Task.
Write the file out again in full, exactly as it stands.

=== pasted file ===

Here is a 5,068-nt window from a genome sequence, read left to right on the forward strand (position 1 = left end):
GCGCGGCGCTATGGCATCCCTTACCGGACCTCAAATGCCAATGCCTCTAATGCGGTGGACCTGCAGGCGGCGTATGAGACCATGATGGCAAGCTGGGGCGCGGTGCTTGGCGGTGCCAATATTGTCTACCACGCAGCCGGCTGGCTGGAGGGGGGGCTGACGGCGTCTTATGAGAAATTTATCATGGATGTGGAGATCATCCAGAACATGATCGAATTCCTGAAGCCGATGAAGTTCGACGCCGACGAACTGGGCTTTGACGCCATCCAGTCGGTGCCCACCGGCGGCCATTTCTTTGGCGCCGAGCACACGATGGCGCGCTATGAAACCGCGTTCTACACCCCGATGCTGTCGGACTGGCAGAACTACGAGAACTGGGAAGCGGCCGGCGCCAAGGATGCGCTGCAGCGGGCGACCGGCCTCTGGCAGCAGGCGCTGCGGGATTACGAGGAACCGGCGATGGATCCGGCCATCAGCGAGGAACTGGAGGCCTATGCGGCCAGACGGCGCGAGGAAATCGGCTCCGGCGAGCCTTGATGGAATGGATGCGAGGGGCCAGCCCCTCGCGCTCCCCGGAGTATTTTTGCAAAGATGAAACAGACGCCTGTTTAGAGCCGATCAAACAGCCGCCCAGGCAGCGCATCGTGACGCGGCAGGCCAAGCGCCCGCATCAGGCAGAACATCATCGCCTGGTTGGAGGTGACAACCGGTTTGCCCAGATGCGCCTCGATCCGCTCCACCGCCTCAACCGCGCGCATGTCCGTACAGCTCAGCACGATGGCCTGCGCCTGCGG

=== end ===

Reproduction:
Here is a 5,068-nt window from a genome sequence, read left to right on the forward strand (position 1 = left end):
GCGCGGCGCTATGGCATCCCTTACCGGACCTCAAATGCCAATGCCTCTAATGCGGTGGACCTGCAGGCGGCGTATGAGACCATGATGGCAAGCTGGGGCGCGGTGCTTGGCGGTGCCAATATTGTCTACCACGCAGCCGGCTGGCTGGAGGGGGGGCTGACGGCGTCTTATGAGAAATTTATCATGGATGTGGAGATCATCCAGAACATGATCGAATTCCTGAAGCCGATGAAGTTCGACGCCGACGAACTGGGCTTTGACGCCATCCAGTCGGTGCCCACCGGCGGCCATTTCTTTGGCGCCGAGCACACGATGGCGCGCTATGAAACCGCGTTCTACACCCCGATGCTGTCGGACTGGCAGAACTACGAGAACTGGGAAGCGGCCGGCGCCAAGGATGCGCTGCAGCGGGCGACCGGCCTCTGGCAGCAGGCGCTGCGGGATTACGAGGAACCGGCGATGGATCCGGCCATCAGCGAGGAACTGGAGGCCTATGCGGCCAGACGGCGCGAGGAAATCGGCTCCGGCGAGCCTTGATGGAATGGATGCGAGGGGCCAGCCCCTCGCGCTCCCCGGAGTATTTTTGCAAAGATGAAACAGACGCCTGTTTAGAGCCGATCAAACAGCCGCCCAGGCAGCGCATCGTGACGCGGCAGGCCAAGCGCCCGCATCAGGCAGAACATCATCGCCTGGTTGGAGGTGACAACCGGTTTGCCCAGATGCGCCTCGATCCGCTCCACCGCCTCAACCGCGCGCATGTCCGTACAGCTCAGCACGATGGCCTGCGCCTGCGG